Front Steps ~ Part 2

In the previous post we had completed two of the front steps and were preparing for the third. Moving downward in our construction process, here is the third step finished:


You can see that we have a row of blocks for the fourth step ready and waiting.

Moving downward again, the next photo is of the fourth step. At this point the job is getting tedious, but we are urged onward by how good it is looking.


So far the steps have been two-feet front-to-back, but the fifth step is now down at driveway level where you can comfortably step onto this step from the driveway. The two-feet seemed narrow and confining so I decided to make the step three-feet front-to-back:


To the left of the bottom step you can see an area delineated by concrete blocks. We’ll pour a slab there, but we need to find some fill dirt to level the area first.

Here is the staircase viewed from the landing at the second bedroom door:


After all the construction, the area was a mess. Armando and I spent the morning moving all the junk. We moved a hundred concrete blocks to the other side of the house. We spent an hour pulling weeds that had taken over the driveway. We also spread a small pile of gravel in the driveway and received another eight (of twelve) yards of sand and gravel that we will use to make concrete for the big floor; the sand and gravel from the river wouldn’t normally be available, but we were visited by a big rainstorm from the Caribbean so the rivers brought new material downstream. In the foreground you can see the hangers I fashioned from rebar to support the ends of the beams; there are more substantial support columns just a few feet away.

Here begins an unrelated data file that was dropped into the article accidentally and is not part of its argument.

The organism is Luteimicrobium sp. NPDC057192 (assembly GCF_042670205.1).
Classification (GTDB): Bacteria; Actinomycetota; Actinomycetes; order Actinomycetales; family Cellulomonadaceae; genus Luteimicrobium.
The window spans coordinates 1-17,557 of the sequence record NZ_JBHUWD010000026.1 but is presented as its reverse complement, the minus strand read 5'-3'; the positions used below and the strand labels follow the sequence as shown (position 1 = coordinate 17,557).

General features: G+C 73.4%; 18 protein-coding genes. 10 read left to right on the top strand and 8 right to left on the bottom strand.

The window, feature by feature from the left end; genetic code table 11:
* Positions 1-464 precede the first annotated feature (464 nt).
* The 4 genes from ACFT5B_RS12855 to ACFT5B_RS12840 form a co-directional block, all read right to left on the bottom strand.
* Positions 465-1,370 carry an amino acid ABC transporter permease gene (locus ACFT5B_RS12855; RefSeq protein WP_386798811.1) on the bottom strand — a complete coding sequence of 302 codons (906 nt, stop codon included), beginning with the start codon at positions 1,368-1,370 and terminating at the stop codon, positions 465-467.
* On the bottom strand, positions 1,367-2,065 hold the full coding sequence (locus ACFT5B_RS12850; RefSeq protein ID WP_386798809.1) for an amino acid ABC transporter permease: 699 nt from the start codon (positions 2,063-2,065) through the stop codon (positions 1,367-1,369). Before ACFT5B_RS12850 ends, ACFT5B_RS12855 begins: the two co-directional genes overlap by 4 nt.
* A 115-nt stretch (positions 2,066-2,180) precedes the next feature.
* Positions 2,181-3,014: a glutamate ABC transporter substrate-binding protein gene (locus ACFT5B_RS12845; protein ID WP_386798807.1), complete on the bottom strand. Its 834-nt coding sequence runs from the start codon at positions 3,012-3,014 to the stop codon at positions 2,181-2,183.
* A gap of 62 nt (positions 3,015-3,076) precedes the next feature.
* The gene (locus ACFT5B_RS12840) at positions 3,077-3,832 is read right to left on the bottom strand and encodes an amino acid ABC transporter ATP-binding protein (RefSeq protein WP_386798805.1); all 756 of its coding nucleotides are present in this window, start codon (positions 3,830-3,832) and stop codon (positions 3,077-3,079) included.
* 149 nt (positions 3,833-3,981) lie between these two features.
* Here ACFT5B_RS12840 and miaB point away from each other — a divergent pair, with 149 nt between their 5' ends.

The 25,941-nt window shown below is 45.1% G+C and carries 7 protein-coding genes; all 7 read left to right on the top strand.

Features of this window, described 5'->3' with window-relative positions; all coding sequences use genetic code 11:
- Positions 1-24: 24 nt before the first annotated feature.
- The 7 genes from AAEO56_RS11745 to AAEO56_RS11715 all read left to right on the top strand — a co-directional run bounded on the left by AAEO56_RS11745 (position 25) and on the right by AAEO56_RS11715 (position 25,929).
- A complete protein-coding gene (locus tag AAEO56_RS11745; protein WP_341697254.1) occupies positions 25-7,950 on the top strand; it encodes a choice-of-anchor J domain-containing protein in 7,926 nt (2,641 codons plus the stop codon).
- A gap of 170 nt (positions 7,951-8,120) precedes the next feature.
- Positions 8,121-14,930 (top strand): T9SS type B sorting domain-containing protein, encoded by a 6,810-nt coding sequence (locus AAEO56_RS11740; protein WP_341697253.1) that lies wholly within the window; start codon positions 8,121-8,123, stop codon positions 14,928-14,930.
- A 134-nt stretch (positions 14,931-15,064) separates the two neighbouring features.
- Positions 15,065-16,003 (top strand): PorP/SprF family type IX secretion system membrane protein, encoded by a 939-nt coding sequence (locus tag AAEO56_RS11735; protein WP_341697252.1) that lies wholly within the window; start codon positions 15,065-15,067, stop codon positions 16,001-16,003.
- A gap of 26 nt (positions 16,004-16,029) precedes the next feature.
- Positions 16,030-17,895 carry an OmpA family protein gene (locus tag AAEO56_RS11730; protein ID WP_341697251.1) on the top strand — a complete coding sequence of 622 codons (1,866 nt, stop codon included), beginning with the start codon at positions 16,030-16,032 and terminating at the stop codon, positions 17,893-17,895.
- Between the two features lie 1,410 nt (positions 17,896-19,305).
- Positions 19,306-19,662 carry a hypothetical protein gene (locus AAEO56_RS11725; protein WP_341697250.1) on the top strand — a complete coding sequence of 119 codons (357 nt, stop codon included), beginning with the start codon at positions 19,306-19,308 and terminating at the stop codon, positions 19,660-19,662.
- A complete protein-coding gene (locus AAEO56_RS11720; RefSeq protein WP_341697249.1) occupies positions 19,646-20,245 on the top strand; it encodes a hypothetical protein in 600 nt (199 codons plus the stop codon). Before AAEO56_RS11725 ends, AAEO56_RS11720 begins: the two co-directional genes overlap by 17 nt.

Here’s a picture of the steps from the front gate:


After lunch, Armando moved to the other side of the big floor to continue digging a trench for the west wall. We’ll pour a footing and lay two or three rows of concrete blocks to support this end of the floor. By the way, our neighbor finally cut the big tree trunk into pieces. I gave the wood to Armando because his family cooks with a wood fire. During the rainy season, his wife hangs the laundry to dry by the stove in the kitchen, and he frequently comes to work smelling like a campfire:


I’ll trim the beam that is too long and weld it onto the beam that is too short. These beams are 40-feet long.

While Armando dug, I fired up the welder and spent two hours welding cariolas to the last beam and installing a couple more carriolas. The floor is nearly ready for the zinc panels that will support the concrete floor!


After the zinc panels are on the floor, the next task is to make the big roof. Now THAT will be exciting! We won’t pour the concrete floor until the roof is up for cover from rain. It will also give us shade from the hot sun.

That’s all for now. Thanks for stopping by.

6 thoughts on “Front Steps ~ Part 2

  1. Excellent work! I can’t tell you how much I appreciate your sharing this. It’s so very helpful for those of us who aim to create our own homes from discarded shipping containers. It’s inspiring!

    • Hi Steve,

      Thank you and you are welcome. I’m having a ball creating our new house. But remember, just because I did something a particular way doesn’t make it right! You are welcome to any of my ideas, but be sure to think things through for yourself. I’m inventing this as I go along! Fred

  2. I love the frame of your soon-to-be completed project, labor of love. The greenery visible in the back, beautiful.
    Campfire smell on your clothes, yeah, my grandma’s drying technique.
    One day, maybe one day…

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